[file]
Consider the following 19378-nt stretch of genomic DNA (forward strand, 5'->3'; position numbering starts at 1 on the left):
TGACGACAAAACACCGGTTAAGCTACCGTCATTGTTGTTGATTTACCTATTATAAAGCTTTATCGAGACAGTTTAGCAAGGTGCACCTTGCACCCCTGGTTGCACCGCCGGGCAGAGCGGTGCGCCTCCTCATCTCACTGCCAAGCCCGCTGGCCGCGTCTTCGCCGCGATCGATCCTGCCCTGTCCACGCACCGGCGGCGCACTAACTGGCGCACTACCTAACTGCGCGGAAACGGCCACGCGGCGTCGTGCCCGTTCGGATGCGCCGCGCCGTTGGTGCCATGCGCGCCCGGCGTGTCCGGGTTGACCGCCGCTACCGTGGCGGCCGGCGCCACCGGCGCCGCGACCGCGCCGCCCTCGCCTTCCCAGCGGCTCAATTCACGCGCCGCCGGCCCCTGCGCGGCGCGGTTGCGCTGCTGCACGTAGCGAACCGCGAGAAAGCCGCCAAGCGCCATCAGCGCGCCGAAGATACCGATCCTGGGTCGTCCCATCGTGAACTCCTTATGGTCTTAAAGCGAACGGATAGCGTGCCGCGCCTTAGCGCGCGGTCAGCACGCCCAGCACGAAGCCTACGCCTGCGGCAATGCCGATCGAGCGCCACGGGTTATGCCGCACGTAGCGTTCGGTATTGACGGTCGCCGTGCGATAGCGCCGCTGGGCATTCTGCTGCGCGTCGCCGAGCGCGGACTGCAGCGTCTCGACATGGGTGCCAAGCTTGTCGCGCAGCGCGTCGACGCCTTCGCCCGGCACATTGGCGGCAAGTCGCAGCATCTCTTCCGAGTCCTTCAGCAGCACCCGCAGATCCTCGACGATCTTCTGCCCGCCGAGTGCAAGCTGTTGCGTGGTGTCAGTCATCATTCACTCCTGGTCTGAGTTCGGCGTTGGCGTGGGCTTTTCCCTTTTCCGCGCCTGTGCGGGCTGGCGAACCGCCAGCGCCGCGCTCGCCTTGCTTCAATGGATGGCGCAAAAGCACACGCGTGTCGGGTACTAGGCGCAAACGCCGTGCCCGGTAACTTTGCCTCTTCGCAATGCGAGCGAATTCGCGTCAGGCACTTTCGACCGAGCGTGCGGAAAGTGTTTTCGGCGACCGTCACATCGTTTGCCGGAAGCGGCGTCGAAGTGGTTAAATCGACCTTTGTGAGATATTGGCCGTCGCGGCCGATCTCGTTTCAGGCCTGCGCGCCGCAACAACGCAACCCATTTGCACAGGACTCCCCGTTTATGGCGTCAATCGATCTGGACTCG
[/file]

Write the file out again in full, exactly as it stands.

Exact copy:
Consider the following 19378-nt stretch of genomic DNA (forward strand, 5'->3'; position numbering starts at 1 on the left):
TGACGACAAAACACCGGTTAAGCTACCGTCATTGTTGTTGATTTACCTATTATAAAGCTTTATCGAGACAGTTTAGCAAGGTGCACCTTGCACCCCTGGTTGCACCGCCGGGCAGAGCGGTGCGCCTCCTCATCTCACTGCCAAGCCCGCTGGCCGCGTCTTCGCCGCGATCGATCCTGCCCTGTCCACGCACCGGCGGCGCACTAACTGGCGCACTACCTAACTGCGCGGAAACGGCCACGCGGCGTCGTGCCCGTTCGGATGCGCCGCGCCGTTGGTGCCATGCGCGCCCGGCGTGTCCGGGTTGACCGCCGCTACCGTGGCGGCCGGCGCCACCGGCGCCGCGACCGCGCCGCCCTCGCCTTCCCAGCGGCTCAATTCACGCGCCGCCGGCCCCTGCGCGGCGCGGTTGCGCTGCTGCACGTAGCGAACCGCGAGAAAGCCGCCAAGCGCCATCAGCGCGCCGAAGATACCGATCCTGGGTCGTCCCATCGTGAACTCCTTATGGTCTTAAAGCGAACGGATAGCGTGCCGCGCCTTAGCGCGCGGTCAGCACGCCCAGCACGAAGCCTACGCCTGCGGCAATGCCGATCGAGCGCCACGGGTTATGCCGCACGTAGCGTTCGGTATTGACGGTCGCCGTGCGATAGCGCCGCTGGGCATTCTGCTGCGCGTCGCCGAGCGCGGACTGCAGCGTCTCGACATGGGTGCCAAGCTTGTCGCGCAGCGCGTCGACGCCTTCGCCCGGCACATTGGCGGCAAGTCGCAGCATCTCTTCCGAGTCCTTCAGCAGCACCCGCAGATCCTCGACGATCTTCTGCCCGCCGAGTGCAAGCTGTTGCGTGGTGTCAGTCATCATTCACTCCTGGTCTGAGTTCGGCGTTGGCGTGGGCTTTTCCCTTTTCCGCGCCTGTGCGGGCTGGCGAACCGCCAGCGCCGCGCTCGCCTTGCTTCAATGGATGGCGCAAAAGCACACGCGTGTCGGGTACTAGGCGCAAACGCCGTGCCCGGTAACTTTGCCTCTTCGCAATGCGAGCGAATTCGCGTCAGGCACTTTCGACCGAGCGTGCGGAAAGTGTTTTCGGCGACCGTCACATCGTTTGCCGGAAGCGGCGTCGAAGTGGTTAAATCGACCTTTGTGAGATATTGGCCGTCGCGGCCGATCTCGTTTCAGGCCTGCGCGCCGCAACAACGCAACCCATTTGCACAGGACTCCCCGTTTATGGCGTCAATCGATCTGGACTCG